4. Map It Out. By mapping and diagramming, you now have a useful tool to keep everyone on track. Because you have created deadlines this will help you stay on top of what goals you are striving for. A visual reminder will illustrate all your strategies, tactics and responsibilities and make everyone accountable for reaching your destination. Include a way to indicate which steps have been completed and the results that were achieved.

5. Take Action. Have a system in place to support your team on this adventure. Keep things moving in the right direction. Have monthly meetings to review what has been completed, what to do next and where you may need to shift priorities. Track the results on all successes and failures to learn and improve as you move forward.

Follow these steps, with your goals in the forefront and you are well on your way to getting the results you want.

pschultemarketing@gmail.com, www.luxurysweetsonline.com

Leave a comment

Filed under Business Plan, Marketing, selling

Keep It Fresh, Keep It Loyal

With so many options for consumers, how do you stand out? How can you attract the self-absorbed, finicky, and technology dependent people? These consumers have little to no loyalty towards any business or product. You do this by keeping your shop fresh and interesting.

If you are a cafe, offer free Wi-fi. This is a no brainer with so many connections available in any city. Make sure the customer has to ask you for a code. This allows you to interact with the buyer and add one more point of contact. Besides making a purchase, the customer will notice how friendly you and your staff are and refer you to their friends.

Consider your hours of operation. Do you open at 9 and close at 5? This does not help your cause when so many people have 9-5 jobs. What are other businesses in your area doing for hours? Follow their lead and tweak it as you go.

Change your selections. Go through your inventory and get rid of the slow movers and bring in some fresh products. This could be a “one-time” buy, so there is a sense of urgency for the consumer, or this could be customer suggestions. Just be open to change.

Remember it is the little things that count. A single gesture of good will can make all the difference in retaining your customers. Hand out samples, no matter what type of business you are. A lot of your vendors have give-aways you can ask for. If you get people hooked then you will add more inventory of their products. It is a win-win for all of you.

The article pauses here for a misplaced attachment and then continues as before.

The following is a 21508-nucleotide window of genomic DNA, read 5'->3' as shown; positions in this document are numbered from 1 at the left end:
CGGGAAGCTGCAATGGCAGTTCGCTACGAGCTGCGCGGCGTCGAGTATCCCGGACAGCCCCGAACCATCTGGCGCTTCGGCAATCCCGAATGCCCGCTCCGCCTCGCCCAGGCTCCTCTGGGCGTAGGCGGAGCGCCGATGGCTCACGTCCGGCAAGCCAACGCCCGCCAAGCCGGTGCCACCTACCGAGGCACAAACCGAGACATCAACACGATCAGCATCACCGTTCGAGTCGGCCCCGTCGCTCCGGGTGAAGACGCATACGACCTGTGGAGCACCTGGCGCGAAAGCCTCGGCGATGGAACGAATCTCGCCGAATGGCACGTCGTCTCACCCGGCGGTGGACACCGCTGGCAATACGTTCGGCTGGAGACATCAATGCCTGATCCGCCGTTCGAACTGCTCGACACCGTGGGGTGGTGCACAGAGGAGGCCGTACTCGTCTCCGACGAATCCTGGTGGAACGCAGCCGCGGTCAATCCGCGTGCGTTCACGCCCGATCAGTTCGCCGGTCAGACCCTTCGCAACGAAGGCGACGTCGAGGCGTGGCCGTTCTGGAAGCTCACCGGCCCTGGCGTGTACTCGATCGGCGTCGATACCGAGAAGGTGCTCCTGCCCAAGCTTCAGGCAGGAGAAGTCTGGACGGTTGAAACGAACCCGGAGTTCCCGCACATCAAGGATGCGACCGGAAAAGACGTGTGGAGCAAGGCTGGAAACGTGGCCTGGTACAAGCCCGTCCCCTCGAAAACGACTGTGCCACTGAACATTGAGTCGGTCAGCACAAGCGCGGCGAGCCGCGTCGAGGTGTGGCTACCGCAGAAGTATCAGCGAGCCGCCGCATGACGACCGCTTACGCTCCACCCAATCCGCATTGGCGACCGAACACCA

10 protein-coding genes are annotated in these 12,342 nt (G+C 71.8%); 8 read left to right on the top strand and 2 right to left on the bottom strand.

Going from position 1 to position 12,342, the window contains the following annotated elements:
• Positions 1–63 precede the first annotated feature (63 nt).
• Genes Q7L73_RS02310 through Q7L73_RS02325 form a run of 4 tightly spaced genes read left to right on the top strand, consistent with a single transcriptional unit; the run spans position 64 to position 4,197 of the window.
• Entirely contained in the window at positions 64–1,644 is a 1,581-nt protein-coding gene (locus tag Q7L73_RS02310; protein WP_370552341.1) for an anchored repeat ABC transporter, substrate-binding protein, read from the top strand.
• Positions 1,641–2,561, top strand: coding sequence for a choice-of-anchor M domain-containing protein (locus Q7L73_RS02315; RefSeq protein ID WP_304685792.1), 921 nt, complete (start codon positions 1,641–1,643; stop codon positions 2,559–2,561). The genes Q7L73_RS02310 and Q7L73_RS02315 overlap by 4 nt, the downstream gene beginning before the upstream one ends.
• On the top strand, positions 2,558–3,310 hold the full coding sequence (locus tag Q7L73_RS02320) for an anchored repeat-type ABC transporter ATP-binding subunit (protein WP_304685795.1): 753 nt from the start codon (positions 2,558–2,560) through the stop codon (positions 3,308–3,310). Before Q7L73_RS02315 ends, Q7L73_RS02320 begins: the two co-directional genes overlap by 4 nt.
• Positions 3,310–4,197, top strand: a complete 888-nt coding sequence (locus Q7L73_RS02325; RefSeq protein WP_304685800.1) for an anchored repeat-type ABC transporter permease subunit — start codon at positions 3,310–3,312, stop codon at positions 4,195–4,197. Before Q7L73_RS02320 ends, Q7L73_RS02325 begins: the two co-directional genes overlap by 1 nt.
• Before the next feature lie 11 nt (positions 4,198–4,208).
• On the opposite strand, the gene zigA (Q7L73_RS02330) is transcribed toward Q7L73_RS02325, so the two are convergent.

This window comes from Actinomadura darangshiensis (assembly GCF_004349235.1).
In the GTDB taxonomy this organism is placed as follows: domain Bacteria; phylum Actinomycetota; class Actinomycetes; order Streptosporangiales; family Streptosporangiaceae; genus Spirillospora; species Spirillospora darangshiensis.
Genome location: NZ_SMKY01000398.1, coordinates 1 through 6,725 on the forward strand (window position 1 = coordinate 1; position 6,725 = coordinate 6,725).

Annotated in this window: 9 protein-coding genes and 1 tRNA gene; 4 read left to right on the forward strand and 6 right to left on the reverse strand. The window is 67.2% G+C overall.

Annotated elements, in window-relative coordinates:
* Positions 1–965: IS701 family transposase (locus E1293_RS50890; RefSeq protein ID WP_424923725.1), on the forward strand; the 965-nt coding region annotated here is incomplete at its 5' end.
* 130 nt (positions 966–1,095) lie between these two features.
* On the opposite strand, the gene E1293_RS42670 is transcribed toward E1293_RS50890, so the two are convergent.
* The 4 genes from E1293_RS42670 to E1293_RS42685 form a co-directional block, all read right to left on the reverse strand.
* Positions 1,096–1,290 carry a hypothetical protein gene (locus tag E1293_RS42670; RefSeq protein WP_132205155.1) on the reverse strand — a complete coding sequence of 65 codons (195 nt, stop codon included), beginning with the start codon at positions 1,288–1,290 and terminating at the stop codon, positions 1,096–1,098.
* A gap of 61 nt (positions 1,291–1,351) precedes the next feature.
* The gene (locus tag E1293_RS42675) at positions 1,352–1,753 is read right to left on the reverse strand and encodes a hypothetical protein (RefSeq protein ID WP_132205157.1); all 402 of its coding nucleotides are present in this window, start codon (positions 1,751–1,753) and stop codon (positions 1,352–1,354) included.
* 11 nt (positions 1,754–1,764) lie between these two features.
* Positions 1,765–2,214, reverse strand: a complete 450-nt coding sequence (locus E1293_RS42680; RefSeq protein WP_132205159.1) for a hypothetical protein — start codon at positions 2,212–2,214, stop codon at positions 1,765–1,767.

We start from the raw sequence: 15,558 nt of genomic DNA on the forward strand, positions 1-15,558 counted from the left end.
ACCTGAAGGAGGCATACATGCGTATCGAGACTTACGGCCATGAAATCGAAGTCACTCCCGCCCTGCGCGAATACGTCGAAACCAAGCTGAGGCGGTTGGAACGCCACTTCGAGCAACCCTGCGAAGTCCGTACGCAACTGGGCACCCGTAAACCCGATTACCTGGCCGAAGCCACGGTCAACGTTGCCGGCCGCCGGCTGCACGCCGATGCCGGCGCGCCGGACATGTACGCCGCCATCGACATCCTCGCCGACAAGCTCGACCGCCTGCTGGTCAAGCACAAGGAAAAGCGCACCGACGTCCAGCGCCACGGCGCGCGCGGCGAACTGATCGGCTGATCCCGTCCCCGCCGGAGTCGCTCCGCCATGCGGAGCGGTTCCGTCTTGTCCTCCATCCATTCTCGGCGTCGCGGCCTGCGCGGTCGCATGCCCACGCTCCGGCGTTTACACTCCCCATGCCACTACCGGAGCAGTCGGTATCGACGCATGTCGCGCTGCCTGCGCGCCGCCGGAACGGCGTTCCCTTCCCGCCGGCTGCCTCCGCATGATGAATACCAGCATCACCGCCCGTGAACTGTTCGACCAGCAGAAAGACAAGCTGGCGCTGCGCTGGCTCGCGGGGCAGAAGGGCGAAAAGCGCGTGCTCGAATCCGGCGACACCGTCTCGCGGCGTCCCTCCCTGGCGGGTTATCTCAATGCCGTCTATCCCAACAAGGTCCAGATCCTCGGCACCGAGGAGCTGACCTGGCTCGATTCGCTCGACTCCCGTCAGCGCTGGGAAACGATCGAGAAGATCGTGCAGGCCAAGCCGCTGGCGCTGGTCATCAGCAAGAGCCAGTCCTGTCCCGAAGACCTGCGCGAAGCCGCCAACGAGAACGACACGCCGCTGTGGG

It’s all about connecting. Know what the trends are and what consumers are looking for. How ever you can squeeze one more thing into your business plan . .. . do it!

pschultemarketing@gmail.com, www.luxurysweetsonline.com

Leave a comment

Filed under Business Plan, Marketing, selling

What Is Your EQ?

As a business you reach people on many different levels. So what is your EQ? An EQ is the emotional quotient a customer places on a product or service that they go back to time and time again. What are you emotional about and relate that to your business.

A brand can appeal to a person’s emotions because it is scarce (fear of being left out). You sell these items by listing them as a limited time only purchase or a don’t miss opportunity. Emotional because the item has an expiration to the offer. This works really well in your direct marketing campaign as an exclusive, a bonus, or a discount. The cool factor also generates emotional responses because the buyer feels they are ahead of everyone else in owning the item. Popularity by association is created at an early age.

To create an emotional attachment to your product or service you can use testimonials and endorsements by those customers who are seen by their peers as cool or ahead of the curve. To maintain that coolness you, as a business, have to continually innovate products or services by proving you are at the forefront in your industry. Be an “intelligence brand” by showing customers how your products or services can save them time, improve productivity, improve their health, save money and avoid trouble.Consumers will feel emotional about you because of all the mentioned qualities you offer.

Protect your customers by tapping into their fears and insecurities. This will boost the power of your brand. Think of all the cosmetics ads you see regarding anti-aging. Women fear aging so now you have tapped into that fear by offering up products that could help. Home security companies tap into the fear of losing your property. Estate planning, weight loss, insurance are all brands that play on the emotional quotient of the consumer.

Now that you have an idea of what an EQ is, how will you use that to your advantage? Reach out through your website, your marketing materials, and your community involvement. Be consistent in your message and stand out from the competition.

pschultemarketing@gmail.com, www.luxurysweetsonline.com

Leave a comment

Filed under Marketing, selling